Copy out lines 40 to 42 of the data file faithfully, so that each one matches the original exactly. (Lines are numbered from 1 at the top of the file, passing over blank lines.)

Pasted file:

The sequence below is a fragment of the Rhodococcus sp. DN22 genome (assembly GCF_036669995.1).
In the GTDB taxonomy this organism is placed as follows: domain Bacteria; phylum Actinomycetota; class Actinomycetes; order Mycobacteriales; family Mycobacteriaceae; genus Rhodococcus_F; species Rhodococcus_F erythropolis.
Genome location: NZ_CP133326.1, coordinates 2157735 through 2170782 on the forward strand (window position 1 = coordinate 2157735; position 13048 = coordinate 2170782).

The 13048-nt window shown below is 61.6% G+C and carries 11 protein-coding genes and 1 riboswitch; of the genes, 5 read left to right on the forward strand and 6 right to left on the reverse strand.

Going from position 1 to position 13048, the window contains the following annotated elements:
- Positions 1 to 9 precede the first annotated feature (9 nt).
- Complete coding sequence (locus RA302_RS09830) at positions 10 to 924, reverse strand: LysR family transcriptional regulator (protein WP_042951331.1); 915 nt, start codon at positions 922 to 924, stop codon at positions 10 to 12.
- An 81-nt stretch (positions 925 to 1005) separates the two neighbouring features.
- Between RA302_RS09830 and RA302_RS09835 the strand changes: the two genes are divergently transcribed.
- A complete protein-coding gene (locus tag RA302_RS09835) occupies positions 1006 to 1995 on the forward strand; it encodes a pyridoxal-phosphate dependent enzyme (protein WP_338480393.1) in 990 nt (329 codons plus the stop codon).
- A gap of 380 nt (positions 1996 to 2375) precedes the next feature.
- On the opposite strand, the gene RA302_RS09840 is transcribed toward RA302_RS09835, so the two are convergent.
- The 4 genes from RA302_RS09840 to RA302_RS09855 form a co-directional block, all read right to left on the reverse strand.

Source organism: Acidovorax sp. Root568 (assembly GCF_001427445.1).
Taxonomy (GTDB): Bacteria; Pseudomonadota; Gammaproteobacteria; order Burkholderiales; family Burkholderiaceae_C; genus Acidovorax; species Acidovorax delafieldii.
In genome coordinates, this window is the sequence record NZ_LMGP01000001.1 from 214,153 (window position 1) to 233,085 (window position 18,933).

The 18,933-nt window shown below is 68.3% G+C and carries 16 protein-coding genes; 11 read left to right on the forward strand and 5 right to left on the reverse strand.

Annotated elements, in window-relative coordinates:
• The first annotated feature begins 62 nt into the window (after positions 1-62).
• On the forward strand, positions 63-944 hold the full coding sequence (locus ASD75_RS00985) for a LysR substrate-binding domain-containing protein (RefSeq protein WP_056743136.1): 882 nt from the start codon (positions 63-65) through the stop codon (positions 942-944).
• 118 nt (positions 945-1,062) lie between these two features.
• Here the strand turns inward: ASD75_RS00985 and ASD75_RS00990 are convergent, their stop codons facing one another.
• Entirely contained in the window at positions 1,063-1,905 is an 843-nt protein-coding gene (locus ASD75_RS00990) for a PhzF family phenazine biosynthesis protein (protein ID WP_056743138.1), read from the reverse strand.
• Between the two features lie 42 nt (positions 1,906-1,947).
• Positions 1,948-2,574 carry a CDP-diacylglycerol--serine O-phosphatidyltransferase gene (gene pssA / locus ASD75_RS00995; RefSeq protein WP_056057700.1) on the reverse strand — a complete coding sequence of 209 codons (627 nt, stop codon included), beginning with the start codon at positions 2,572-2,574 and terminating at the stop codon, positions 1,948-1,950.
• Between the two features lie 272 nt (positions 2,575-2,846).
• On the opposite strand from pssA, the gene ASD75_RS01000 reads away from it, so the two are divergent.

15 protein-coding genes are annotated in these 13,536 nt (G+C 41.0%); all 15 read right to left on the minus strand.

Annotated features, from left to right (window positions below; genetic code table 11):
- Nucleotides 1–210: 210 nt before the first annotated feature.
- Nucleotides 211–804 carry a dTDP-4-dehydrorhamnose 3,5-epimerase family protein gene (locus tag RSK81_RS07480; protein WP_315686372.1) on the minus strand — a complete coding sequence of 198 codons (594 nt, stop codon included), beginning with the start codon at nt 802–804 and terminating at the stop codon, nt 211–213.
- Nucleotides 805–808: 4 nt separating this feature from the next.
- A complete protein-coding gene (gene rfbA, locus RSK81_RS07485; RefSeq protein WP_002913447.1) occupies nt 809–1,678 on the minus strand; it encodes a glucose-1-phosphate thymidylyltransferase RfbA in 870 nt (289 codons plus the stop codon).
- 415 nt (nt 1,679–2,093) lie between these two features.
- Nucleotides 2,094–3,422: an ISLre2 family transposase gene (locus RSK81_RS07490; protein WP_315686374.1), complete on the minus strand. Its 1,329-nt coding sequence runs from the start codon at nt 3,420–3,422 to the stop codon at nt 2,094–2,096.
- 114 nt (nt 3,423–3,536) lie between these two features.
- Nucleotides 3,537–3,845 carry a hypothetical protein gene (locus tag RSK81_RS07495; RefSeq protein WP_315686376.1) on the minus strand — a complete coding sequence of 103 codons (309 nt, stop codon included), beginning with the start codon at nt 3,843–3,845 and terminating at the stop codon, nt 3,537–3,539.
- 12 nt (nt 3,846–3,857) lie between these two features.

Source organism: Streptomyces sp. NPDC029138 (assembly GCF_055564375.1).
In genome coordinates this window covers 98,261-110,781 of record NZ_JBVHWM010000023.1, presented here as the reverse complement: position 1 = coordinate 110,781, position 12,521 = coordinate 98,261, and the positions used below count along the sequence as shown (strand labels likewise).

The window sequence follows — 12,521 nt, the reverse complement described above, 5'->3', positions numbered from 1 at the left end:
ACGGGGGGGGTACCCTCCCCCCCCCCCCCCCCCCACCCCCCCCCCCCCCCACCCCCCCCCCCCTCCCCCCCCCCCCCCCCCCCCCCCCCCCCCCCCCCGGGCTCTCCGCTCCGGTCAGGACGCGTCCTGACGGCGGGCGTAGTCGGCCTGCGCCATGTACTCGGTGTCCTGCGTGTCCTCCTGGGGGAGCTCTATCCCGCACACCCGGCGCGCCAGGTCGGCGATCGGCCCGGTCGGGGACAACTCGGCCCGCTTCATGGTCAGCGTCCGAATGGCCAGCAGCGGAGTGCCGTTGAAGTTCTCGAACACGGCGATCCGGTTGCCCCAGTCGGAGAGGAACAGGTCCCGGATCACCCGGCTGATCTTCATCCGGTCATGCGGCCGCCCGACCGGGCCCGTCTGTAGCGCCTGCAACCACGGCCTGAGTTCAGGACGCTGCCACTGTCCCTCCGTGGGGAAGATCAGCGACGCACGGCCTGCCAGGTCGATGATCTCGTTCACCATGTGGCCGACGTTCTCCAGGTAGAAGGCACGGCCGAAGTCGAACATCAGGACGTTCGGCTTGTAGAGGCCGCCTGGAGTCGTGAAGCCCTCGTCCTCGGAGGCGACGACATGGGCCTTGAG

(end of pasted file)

In genome coordinates this window covers 98,261-110,781 of record NZ_JBVHWM010000023.1, presented here as the reverse complement: position 1 = coordinate 110,781, position 12,521 = coordinate 98,261, and the positions used below count along the sequence as shown (strand labels likewise).

The window sequence follows — 12,521 nt, the reverse complement described above, 5'->3', positions numbered from 1 at the left end:
ACGGGGGGGGTACCCTCCCCCCCCCCCCCCCCCCACCCCCCCCCCCCCCCACCCCCCCCCCCCTCCCCCCCCCCCCCCCCCCCCCCCCCCCCCCCCCCGGGCTCTCCGCTCCGGTCAGGACGCGTCCTGACGGCGGGCGTAGTCGGCCTGCGCCATGTACTCGGTGTCCTGCGTGTCCTCCTGGGGGAGCTCTATCCCGCACACCCGGCGCGCCAGGTCGGCGATCGGCCCGGTCGGGGACAACTCGGCCCGCTTCATGGTCAGCGTCCGAATGGCCAGCAGCGGAGTGCCGTTGAAGTTCTCGAACACGGCGATCCGGTTGCCCCAGTCGGAGAGGAACAGGTCCCGGATCACCCGGCTGATCTTCATCCGGTCATGCGGCCGCCCGACCGGGCCCGTCTGTAGCGCCTGCAACCACGGCCTGAGTTCAGGACGCTGCCACTGTCCCTCCGTGGGGAAGATCAGCGACGCACGGCCTGCCAGGTCGATGATCTCGTTCACCATGTGGCCGACGTTCTCCAGGTAGAAGGCACGGCCGAAGTCGAACATCAGGACGTTCGGCTTGTAGAGGCCGCCTGGAGTCGTGAAGCCCTCGTCCTCGGAGGCGACGACATGGGCCTTGAG